Once again, I was laughing until I was brought to tears by the scenes I was watching, but again I realized I was all alone watching a Charlie Chaplin film and this time on a small screen.
And I knew then and there, this certainly was not the way to see a Charlie Chaplin Film
This time in a classy movie palace in Salem, Oregon! Once again watching a Charlie Chaplin Film on the big screen! The 1920's pipe organ was great, but some of the film quality was not the best.
Again I found myself laughing, but I was not alone! Seated were about 700 other people for a monthly silent film series, but one voice behind me said something I have not forgotten!
What is she laughing at? the voice behind me said, as I was laughing at Charlies funny business in Dough and Dynamite. Than I realized I was laughing alone again, amongst a crowd of hundreds who didnt understand why I was laughing at a scene in a Charlie Chaplin Film
There has to be a venue where I would not be alone laughing at a Charlie Chaplin Film!
Yet another theatre, yet another city! But this time in another country!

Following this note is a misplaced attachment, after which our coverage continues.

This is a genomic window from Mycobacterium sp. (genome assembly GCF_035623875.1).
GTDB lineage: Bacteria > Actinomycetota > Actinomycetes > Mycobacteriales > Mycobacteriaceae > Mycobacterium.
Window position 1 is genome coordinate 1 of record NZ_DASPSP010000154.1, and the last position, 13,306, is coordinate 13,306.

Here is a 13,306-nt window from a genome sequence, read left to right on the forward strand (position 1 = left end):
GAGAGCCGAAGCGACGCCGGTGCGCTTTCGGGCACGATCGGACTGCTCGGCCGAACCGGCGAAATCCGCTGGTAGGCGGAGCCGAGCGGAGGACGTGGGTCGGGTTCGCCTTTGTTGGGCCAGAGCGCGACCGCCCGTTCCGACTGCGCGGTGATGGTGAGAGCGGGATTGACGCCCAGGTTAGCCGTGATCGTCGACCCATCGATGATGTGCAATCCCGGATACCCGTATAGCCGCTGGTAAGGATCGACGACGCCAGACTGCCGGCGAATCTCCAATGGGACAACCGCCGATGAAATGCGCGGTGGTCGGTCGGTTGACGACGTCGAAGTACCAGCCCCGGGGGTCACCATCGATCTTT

All ready to enter in a special hall built for events!! A place that seated thousands! And this time I wasnt laughing alone! My laughter got nearly drowned out by the roar of laugher echoing through the hall!
Finally! I was laughing with thousands as we all enjoyed a Charlie Chaplin Film! No empty theatre, no small screen and no one saying, what's she laughing at, because the house was full of laughter!
This must have been what it was like watching a Charlie Chaplin Film!
|Laughter! That is one thing I really remember about the Charlie Chaplin Festival in London. A Hall full of Laughter!
Over 4000 people of many different ages and backgrounds filled The Royal Festival Hall in South Bank London, England, on that first night of the festival.
As soon as the first note struck, all eyes were glued to the screen watching the little fellow do his business. The restored films were excellent adding a fresh look to work done over 70 years ago. And seeing Chaplin on the big screen allows you to see bits that the small screen misses. We discussed too, seeing Charlie's films with a large crowd, you pick up on 'comedy business' overlooked at home on television.